I understand the new GNOME philosophy that this is a bug, and the correct solution is to fix the bug (by providing a more robust GUI keyboard-layout editor) and not to provide some kind of backward-compatibility hack that allows me to turn on ~/.Xmodmap again. However, the reality of integrated software is an ugly place. These kinds of hacks exist because it's really hard to re-implement functionality that's been around for ten or twenty years and do it correctly so you won't inadvertently break half of your users. And yes, in the UNIX world, you are much more likely to encounter heinous edge cases, weird custom hardware, and abrasive, know-it-all users than elsewhere. It's a niche where these sorts of things accrete.

I don't intend to call the GNOME developers names or insult their intelligence and motives as seems to be common when critiquing these decisions. Still, if they are interested in me (and the users for which I am sure I am a proxy here) using their software, they have to have a less cavalier attitude towards edge-cases and outside-of-GNOME configuration options.

These configuration options have real uses. Some examples: I use sawfish (and have sawfish depend on the hyper key) in part because I use the alt-tab key combination in emacs, which binds it to lisp-complete-symbol by default. I also have several keybindings useful for managing large quantities of windows, which Metacity is woefully inadequate for. What if you open every image on a website in GIMP and you want to iconify the resulting window group? Not only will this take you several minutes of real time thanks to the mandatory animation, it's not possible to do it automatically. You also can't tile or cascade just the group, shade them and stack them, move them all to the lower-left hand corner of the screen so that the close-boxes line up, or do any kind of batch window manager operation. It's the same bone-grindingly slow window management routine I've had to get used to on Windows - worse even than the Mac, where at least I have application groups provided by the OS.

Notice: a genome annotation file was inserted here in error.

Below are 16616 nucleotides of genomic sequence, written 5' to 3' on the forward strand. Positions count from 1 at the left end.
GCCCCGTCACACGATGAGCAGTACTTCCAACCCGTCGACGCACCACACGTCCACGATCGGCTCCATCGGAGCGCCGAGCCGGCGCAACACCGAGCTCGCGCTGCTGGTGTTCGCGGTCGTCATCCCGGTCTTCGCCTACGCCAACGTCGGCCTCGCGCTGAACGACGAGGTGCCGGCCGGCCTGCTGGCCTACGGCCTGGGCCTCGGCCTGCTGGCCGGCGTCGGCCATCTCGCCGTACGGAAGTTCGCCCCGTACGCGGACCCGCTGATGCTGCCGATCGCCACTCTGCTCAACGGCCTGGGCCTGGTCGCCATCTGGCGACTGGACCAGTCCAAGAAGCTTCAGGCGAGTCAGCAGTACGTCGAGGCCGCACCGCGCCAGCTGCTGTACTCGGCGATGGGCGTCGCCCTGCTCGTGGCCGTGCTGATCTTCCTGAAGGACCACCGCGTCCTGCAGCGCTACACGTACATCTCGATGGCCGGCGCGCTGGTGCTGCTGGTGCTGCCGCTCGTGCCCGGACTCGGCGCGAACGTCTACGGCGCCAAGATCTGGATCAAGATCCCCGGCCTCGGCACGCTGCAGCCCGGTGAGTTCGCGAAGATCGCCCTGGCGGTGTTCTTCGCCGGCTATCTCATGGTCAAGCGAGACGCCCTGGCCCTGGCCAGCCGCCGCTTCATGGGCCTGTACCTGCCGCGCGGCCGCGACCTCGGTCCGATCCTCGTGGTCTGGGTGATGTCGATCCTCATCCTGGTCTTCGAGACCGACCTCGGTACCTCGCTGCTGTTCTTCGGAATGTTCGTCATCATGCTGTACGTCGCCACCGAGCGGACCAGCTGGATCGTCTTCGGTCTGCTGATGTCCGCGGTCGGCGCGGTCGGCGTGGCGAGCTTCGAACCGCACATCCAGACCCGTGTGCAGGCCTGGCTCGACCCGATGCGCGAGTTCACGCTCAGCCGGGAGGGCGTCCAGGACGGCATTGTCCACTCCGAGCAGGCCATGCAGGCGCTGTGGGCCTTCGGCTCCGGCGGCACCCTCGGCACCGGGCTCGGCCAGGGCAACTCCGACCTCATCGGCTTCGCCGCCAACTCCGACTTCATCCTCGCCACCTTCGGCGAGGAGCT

All in all, I think that GNOME 2.6 is an improvement over previous versions. There was a lot of great work that went into it both from the GNOME developers and the Debian packagers who made my upgrade otherwise seamless. Still, I have yet to upgrade GNOME and waste less than 2 hours getting my configuration working again, though, and at some point the time consumed by constant maintenance of my setup and creation of gross hacks and workarounds is going to lead me to just run sawfish and fspanel or something.

Unfortunately, thanks to extremely tight coupling somewhere in the configuration framework, running with that light of an environment also seems to break all my GTK themes, so I have to make the choice between a working keyboard and a nice-looking desktop. Maybe I'll spend the two hours it takes to get a gtk configuration without gnome-session working at some point.

Update: there is a Debian bug and a GNOME bug already filed about this. Apparently it's equally destructive if you just happen to run one gnome application. To be fair, this is almost as much the fault of the XKB system as it is of GNOME. XKB seems to provide ten times the complexity of xmodmap, with none of the functionality. A quote from the documentation:
You can think of a group as of a vector of columns per each keycode (naturally the dimension of this vector may differ for different keycodes).